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About The daily Nebraskan. ([Lincoln, Neb.) 1901-current | View Entire Issue (Sept. 1, 1998)
Sheldon Jackson had the biggest receiving day of
his career in Nebraska’s 56-27 win over
Louisiana Tech. PAGE 10
A new home constructed by Habitat for
Humanity has helped Julie Turner and her four
daughters rebuild their lives. PAGE 8
September 1, 1998
In and Out
Partly cloudy, high 86. Clear tonight, low 58.
VOL. 98 COVERING THE UNIVERSITY OF NEBRASKA-LINCOLN SINCE 1901 NO. 8
Police, UNL crack down on drinking
By Josh Funk
Senior staff writer
Underage students planning on attending or
holding beer parties should be prepared to face
the consequences, Lincoln police said Monday.
As part of a special enforcement project,
Lincoln police are focusing more of their
resources on the growing number of parties
being thrown each year.
The problems associated with large house
parties such as physical and sexual assaults and
neighborhood disturbances have grown along
with the parties, which are attended regularly by
more than 100 people, Lincoln Police Chief
Tom Casady said.
The enforcenfbnt effort was planned with
the help of the University of Nebraska-Lincoln
to maximize its effects, said James Griesen,
vice chancellor for Student Affairs.
“This was a conscious and coordinated
effort with Lincoln police,” Griesen said.
Casady said partygoers have become more
fearless and confrontational.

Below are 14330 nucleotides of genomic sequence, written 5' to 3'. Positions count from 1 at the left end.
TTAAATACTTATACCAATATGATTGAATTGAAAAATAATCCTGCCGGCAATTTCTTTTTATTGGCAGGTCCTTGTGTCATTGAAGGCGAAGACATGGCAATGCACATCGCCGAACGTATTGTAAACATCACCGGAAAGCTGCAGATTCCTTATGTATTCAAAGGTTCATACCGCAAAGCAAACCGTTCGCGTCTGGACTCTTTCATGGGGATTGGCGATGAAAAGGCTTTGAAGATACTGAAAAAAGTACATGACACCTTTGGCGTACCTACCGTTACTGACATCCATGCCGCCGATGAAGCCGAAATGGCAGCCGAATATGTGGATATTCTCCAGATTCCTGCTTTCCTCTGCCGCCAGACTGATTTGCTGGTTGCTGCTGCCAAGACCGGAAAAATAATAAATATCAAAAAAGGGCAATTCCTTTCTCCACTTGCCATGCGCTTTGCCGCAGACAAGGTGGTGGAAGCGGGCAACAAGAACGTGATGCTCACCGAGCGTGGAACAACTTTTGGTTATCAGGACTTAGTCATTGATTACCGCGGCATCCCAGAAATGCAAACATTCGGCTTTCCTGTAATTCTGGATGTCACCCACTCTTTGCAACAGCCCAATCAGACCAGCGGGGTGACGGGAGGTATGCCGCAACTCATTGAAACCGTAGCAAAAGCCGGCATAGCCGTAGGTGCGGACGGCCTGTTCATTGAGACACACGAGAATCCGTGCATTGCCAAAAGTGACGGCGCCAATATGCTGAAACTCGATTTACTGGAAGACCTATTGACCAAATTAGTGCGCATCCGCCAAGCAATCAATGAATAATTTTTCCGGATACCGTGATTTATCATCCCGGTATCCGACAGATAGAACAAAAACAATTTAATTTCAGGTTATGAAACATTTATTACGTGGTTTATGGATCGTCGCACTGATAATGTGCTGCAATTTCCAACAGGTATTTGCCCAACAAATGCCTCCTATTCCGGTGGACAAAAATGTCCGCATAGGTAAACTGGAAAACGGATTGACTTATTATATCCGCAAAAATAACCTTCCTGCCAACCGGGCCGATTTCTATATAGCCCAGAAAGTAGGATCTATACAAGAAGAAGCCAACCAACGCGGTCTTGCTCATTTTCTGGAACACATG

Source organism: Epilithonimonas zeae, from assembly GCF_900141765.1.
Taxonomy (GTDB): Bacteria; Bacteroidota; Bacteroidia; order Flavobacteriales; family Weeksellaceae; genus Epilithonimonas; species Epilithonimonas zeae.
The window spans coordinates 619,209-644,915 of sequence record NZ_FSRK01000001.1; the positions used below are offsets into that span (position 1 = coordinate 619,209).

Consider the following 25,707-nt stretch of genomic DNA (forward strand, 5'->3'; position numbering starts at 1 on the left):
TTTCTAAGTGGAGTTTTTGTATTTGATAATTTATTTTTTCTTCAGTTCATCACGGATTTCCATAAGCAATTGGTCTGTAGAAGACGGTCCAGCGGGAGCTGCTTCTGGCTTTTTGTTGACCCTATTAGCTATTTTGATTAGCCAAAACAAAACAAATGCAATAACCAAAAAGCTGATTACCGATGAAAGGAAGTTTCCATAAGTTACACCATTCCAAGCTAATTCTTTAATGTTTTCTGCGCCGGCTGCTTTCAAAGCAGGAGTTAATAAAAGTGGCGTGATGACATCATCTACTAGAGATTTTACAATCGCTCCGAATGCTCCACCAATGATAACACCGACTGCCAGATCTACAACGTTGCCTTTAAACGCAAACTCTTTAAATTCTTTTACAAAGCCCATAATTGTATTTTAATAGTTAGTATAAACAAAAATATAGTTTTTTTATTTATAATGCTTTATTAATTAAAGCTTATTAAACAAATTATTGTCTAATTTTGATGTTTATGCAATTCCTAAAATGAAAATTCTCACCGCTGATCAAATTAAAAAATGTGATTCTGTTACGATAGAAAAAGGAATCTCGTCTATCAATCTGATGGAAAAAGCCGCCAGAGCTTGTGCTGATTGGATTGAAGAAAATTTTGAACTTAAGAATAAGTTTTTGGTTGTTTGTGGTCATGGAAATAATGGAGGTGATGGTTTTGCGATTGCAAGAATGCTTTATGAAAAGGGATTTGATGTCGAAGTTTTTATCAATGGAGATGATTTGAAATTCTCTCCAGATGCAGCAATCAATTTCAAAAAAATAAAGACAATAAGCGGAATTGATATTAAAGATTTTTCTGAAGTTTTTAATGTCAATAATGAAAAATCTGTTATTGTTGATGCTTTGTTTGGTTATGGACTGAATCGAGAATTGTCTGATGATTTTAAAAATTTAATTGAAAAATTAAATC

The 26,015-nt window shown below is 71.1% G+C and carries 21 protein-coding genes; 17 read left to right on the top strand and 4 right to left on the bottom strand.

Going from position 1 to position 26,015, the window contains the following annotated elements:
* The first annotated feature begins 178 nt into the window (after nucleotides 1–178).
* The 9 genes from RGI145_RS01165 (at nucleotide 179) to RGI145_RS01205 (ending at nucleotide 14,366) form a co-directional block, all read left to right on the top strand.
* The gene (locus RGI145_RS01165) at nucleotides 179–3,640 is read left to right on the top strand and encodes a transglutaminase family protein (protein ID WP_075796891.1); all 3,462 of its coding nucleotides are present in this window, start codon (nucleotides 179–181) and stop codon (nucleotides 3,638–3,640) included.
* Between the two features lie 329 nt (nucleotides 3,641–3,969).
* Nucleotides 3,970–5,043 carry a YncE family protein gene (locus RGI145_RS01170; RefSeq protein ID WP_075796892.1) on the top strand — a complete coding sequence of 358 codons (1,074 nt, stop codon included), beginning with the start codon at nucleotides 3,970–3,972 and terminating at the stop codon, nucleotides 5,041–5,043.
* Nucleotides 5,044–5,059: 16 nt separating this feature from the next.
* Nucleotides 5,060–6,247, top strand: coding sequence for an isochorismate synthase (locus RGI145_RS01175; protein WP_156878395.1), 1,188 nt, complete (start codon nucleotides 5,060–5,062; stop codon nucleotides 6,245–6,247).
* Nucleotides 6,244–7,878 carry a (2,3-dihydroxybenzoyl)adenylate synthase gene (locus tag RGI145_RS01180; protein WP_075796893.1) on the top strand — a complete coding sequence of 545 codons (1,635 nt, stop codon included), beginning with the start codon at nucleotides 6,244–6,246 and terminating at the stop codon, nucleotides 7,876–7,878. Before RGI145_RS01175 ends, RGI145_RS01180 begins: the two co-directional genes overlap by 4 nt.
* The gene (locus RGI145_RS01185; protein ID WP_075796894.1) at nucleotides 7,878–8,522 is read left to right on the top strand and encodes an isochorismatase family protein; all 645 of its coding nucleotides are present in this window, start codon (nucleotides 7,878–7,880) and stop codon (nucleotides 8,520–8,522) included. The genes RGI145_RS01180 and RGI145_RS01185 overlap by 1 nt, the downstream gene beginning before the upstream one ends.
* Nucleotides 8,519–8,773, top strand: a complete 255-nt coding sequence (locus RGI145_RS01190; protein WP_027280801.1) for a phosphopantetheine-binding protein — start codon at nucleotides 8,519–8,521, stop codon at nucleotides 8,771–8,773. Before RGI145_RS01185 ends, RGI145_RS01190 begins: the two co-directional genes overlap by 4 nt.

“Ten to 15 years ago everyone would run
and slink away if the police showed up at a
party,” Casady said.
“Now people refuse to leave, and conflict
To combat the problem, the Lincoln Police
Department assembled a squad of seven offi
cers last weekend to respond to larger parties.
From Aug. 29 to 31, the special detail han
dled eight parties, where they issued 56 cita
tions to those consuming, buying and distribut
Some officers worked undercover to infil
trate parties where alcohol was sold, and uni
formed officers broke up the parties.
Officers also seized evidence from the par
ties including beer kegs, money from illegal
sales and signs advertising prices.
This week police are following up on last
weekend’s parties by identifying people who
bought the alcohol and calling landlords who
own the party houses.
Police also are notifying parents of partygo
ers and the university when students are
Under the student code of conduct, Gnesen
said, students could face penalties ranging from
a warning to a dismissal from the university in
Please see DRINKING on 7
By Todd Anderson
Senior staff writer
State Auditor John Breslow publicly accused
members of a state agency Monday of racking up
thousands of dollars in excessive travel expenses and
called for their resignation in a letter written to Gov.
But members of the Nebraska Board of Public
Accountancy denied that the costs of the September
1997 trip to Maui, Hawaii, were excessive and
announced they do r\ot plan to resign.
Board members and other personnel attended the
annual conference of the National Association of
State Boards of Accountancy Inc.
In his letter to the governor dated Aug. 26,
Breslow alleged that the costs incurred by seven state
board members and two office employees while